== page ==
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ISSWSH 2022: Sex and Depression, Marriage and P😇rn, Sexual Justice and More

ISSWSH 2022: Sex and Depression, Marriage and P😇rn, Sexual Justice and More

Last week, our team attended ISSWSH- The International Society For the Study of Women’s Sexual Health. The ISSWSH community is driving exciting research around women’s sexual health. Some highlights included a talk by Dr. Sheryl Kingsberg  around how to better meet the sexual health needs of our trans community and common misconceptions of LGBT sexuality and gender fluidity at all ages. Dr. Susan Parish examined the relationship between depression and sexual dysfunction in menopausal women (and the benefits of sleep!). Dr. Crista Johnson-Ugbakwu led a powerful call to advance social justice and sexual health equality for women of color. 

One of my personal favorites centered around a rather taboo but relevant topic: Pornography.  Dr, Marty Klein, a Psychotherapist and Sex Therapist with 40 years experience in the field gave a compelling presentation on the impact of Pornography in Couplehood titled: When Porn is an Issue: Couples Counseling and Psychotherapy. 

His research questioned: Should Men Stop Watching Porn?, Should Women “Make” Men Stop Masturbating?, Why Couples Aren’t Talking About What’s Going on in Their Relationships and How Typical 12 Step Programs or Religious Approaches miss the mark by not addressing the couplehood anywhere in their approach, Common Narratives about Partner Porn Use and more. 

These are just some of the many talks at ISSWSH aimed at amplifying the conversation around the sexual health of women at all ages, in all communities, and at every stage of life. We’re beginning to see in medicine, media and the marketplace that there has never been a better time in history to be female. Here are some of the exciting innovations in this space:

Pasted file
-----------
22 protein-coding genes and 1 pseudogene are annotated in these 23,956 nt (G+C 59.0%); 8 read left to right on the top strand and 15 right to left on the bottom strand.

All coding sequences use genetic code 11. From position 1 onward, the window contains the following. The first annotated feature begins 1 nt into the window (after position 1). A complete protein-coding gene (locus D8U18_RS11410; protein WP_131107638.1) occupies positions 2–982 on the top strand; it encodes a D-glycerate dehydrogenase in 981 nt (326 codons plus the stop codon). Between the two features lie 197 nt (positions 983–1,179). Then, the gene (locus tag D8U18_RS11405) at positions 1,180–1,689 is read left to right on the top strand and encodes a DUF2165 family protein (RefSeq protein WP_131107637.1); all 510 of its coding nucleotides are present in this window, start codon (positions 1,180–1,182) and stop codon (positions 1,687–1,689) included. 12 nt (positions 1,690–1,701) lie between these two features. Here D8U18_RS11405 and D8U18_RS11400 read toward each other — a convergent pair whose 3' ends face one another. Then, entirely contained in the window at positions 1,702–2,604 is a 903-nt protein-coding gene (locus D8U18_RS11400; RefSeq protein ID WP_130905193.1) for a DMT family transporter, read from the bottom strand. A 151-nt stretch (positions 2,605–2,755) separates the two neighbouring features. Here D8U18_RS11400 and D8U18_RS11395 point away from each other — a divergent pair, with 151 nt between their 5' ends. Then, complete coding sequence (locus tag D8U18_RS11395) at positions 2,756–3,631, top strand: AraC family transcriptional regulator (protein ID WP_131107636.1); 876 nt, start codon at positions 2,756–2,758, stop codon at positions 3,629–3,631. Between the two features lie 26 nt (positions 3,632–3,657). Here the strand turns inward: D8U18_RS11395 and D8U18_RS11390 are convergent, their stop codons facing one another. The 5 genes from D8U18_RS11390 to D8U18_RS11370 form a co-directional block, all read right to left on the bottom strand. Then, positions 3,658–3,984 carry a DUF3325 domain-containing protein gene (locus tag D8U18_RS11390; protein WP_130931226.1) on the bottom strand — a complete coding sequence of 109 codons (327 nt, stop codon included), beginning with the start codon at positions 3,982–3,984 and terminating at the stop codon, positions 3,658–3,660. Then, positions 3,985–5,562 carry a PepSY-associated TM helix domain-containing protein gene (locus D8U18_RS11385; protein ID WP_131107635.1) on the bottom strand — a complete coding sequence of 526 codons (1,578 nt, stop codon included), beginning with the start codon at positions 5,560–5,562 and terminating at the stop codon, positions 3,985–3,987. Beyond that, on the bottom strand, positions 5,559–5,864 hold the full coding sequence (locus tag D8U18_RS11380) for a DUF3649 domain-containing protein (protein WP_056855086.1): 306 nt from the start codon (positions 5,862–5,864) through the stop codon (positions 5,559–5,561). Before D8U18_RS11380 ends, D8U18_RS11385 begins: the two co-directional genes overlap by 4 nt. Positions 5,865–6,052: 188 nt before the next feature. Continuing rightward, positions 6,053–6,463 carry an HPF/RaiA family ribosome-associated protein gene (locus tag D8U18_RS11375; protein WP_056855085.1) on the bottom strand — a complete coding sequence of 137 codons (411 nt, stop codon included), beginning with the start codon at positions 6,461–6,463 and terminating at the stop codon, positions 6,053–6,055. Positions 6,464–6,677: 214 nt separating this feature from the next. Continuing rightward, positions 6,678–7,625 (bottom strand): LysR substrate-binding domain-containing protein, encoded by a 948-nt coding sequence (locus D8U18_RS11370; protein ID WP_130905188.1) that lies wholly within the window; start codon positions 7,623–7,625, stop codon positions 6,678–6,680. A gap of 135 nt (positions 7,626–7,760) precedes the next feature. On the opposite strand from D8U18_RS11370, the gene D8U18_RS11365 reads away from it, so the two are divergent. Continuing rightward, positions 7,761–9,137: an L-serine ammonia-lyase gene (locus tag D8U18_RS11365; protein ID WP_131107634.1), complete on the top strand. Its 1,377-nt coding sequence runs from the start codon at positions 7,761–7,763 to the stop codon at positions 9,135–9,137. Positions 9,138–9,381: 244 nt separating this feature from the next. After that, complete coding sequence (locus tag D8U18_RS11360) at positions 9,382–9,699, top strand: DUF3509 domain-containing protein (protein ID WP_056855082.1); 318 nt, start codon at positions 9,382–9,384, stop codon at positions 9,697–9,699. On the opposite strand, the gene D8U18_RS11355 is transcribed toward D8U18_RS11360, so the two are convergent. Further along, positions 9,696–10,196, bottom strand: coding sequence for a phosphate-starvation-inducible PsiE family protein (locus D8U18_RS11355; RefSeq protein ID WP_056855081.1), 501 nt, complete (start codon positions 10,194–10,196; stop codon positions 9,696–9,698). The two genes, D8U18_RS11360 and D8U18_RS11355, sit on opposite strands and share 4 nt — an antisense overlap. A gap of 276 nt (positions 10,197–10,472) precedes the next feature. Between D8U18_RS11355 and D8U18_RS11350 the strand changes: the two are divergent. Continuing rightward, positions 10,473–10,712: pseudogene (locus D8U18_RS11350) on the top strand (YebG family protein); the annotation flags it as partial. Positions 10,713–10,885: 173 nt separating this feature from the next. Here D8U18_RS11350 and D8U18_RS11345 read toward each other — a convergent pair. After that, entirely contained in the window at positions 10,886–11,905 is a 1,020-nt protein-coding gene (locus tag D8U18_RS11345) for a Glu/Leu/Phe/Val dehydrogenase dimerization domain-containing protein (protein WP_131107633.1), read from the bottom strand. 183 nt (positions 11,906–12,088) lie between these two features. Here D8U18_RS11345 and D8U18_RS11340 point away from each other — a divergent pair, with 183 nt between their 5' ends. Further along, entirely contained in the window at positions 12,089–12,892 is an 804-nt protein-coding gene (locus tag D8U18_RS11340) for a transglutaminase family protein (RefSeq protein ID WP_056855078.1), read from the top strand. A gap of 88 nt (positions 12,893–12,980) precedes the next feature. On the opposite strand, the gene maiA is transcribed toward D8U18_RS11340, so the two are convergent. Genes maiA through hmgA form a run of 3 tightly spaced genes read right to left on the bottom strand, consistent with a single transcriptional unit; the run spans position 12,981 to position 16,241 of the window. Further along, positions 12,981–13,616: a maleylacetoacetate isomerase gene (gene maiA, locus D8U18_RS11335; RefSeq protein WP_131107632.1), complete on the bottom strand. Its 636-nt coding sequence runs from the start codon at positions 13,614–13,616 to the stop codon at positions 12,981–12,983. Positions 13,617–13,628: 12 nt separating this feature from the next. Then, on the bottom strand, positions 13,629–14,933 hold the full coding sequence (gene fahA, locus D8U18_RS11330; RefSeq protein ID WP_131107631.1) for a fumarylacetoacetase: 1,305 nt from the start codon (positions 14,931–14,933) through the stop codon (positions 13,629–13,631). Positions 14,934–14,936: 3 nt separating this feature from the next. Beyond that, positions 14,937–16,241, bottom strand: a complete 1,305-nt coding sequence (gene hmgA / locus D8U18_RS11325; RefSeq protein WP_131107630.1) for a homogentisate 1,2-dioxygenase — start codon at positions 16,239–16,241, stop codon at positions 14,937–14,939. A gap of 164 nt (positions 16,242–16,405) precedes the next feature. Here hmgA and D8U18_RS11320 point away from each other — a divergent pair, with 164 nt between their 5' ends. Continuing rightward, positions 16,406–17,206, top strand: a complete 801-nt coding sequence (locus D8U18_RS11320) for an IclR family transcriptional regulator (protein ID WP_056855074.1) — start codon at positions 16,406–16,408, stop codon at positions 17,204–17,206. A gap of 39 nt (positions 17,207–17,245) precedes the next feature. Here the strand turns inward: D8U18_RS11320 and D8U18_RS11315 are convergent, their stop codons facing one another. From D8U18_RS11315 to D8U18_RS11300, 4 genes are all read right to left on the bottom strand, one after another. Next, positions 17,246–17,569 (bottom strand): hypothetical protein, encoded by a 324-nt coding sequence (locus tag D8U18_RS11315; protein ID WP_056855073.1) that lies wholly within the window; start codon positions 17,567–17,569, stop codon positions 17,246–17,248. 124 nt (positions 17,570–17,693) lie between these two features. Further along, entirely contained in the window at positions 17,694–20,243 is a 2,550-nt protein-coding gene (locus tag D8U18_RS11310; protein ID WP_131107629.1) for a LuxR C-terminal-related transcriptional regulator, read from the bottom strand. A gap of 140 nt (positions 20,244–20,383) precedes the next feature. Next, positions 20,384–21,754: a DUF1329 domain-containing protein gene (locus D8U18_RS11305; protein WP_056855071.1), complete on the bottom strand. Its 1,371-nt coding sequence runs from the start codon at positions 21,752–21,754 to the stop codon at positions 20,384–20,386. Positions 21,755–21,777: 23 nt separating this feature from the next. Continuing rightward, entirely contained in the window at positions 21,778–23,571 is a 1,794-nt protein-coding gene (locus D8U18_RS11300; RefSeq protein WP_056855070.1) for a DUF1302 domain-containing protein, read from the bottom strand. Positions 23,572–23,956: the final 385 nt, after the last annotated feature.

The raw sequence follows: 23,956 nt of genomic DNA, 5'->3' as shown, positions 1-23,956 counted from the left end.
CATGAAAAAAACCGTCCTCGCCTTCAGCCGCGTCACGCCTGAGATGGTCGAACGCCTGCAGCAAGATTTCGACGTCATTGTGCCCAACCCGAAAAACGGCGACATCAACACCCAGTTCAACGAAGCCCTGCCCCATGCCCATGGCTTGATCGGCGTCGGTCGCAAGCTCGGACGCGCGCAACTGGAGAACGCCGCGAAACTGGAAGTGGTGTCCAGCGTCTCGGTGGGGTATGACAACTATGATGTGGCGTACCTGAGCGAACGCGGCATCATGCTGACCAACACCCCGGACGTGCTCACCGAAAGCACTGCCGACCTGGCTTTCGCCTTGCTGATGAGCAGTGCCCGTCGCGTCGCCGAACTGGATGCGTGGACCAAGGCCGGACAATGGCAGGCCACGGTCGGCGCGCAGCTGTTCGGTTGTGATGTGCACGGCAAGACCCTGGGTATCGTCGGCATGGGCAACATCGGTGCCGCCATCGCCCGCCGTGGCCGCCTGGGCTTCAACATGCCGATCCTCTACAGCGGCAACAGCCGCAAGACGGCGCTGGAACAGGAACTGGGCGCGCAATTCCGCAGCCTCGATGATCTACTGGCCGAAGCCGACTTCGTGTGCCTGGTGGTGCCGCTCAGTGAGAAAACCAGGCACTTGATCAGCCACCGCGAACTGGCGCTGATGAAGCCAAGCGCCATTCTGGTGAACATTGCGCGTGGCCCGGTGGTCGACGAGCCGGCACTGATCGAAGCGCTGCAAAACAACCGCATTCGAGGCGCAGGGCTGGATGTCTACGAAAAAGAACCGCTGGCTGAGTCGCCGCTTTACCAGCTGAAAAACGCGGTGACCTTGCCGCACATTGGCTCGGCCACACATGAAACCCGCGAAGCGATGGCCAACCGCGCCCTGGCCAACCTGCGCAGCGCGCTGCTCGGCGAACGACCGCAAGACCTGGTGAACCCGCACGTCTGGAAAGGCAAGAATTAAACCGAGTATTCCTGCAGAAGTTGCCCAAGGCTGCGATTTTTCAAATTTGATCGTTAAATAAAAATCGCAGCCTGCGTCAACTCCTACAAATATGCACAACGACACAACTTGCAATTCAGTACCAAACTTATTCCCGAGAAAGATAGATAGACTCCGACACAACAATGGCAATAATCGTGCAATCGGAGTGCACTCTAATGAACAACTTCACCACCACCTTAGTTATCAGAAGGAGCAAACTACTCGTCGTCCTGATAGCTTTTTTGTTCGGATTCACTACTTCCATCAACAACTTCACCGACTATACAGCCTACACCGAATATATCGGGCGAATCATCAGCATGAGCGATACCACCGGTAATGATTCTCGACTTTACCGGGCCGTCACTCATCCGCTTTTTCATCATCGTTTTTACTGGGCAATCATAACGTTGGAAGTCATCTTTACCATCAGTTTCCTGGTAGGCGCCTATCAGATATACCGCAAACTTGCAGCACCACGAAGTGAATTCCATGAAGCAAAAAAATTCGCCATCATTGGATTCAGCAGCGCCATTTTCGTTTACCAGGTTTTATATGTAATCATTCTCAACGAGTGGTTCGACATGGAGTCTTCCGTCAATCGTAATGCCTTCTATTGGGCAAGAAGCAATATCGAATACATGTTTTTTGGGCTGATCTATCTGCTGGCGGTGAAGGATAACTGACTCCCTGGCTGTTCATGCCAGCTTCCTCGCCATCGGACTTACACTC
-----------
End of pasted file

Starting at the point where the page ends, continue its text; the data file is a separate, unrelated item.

ISSWSH developed Nomenclature which includes a Process of Care or POC for clinicians to identify sexual problems in women and provide basic management strategies, taking into account the biological, psychological, sociocultural, and relationship factors that may be playing a role. 

Below are key takeaways on the Process of Care and findings from  “Mayo Clinic Proceedings from ISSWSH Health Process of Care for the Identification of Sexual Concerns and Problems for Women”  

  • Process of Care or POC to help healthcare providers not just better communicate, but communicate. “Female Sexual Dysfunction, FSDs are substantially undetected and unaddressed in primary care settings and are often under-treated even when they are recognized” 
  • “The Process of Care, POC, begins with the expectation of universal screening for sexual concerns and problems and proceeds with a 4-step model that accommodates all levels of engagement…. The consensus recommendation helps care providers access the skills and knowledge required to screen for sexual problems in women. 
  • Distressing Problems related to desire, arousal and orgasm affect 12% of women across their lifespan. 
  • A distressing sexual problem was more common in women aged 45-64 (14.8%) than in younger (10.8%) or older (8.9%) women. Similar spatters have been shown in other larger scale studies.
  • Most patients want the opportunity to discuss sexual health concerns with their clinician, and they prefer that the clinician bring up the topic. 
  • “The most fundamental recommendation of this document is simply to ask about sexual satisfaction, concerns, or problems.”


To read the full proceedings, click here.  If you are interested in taking a deeper dive and exploring more, all of their publications are also available on the website here